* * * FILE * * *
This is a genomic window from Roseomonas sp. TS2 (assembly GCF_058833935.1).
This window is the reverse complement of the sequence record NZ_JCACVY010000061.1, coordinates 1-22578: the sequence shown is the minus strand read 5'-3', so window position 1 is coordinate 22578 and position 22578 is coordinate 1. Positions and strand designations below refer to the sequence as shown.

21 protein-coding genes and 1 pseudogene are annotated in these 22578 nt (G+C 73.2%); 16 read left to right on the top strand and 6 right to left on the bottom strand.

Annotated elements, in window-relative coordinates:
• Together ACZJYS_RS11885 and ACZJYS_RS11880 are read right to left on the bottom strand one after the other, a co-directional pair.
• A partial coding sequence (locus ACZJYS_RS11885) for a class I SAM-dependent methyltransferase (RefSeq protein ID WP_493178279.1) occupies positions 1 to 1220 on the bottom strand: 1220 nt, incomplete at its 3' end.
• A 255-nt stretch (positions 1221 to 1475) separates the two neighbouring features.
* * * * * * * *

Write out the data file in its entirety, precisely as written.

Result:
This is a genomic window from Roseomonas sp. TS2 (assembly GCF_058833935.1).
This window is the reverse complement of the sequence record NZ_JCACVY010000061.1, coordinates 1-22578: the sequence shown is the minus strand read 5'-3', so window position 1 is coordinate 22578 and position 22578 is coordinate 1. Positions and strand designations below refer to the sequence as shown.

21 protein-coding genes and 1 pseudogene are annotated in these 22578 nt (G+C 73.2%); 16 read left to right on the top strand and 6 right to left on the bottom strand.

Annotated elements, in window-relative coordinates:
• Together ACZJYS_RS11885 and ACZJYS_RS11880 are read right to left on the bottom strand one after the other, a co-directional pair.
• A partial coding sequence (locus ACZJYS_RS11885) for a class I SAM-dependent methyltransferase (RefSeq protein ID WP_493178279.1) occupies positions 1 to 1220 on the bottom strand: 1220 nt, incomplete at its 3' end.
• A 255-nt stretch (positions 1221 to 1475) separates the two neighbouring features.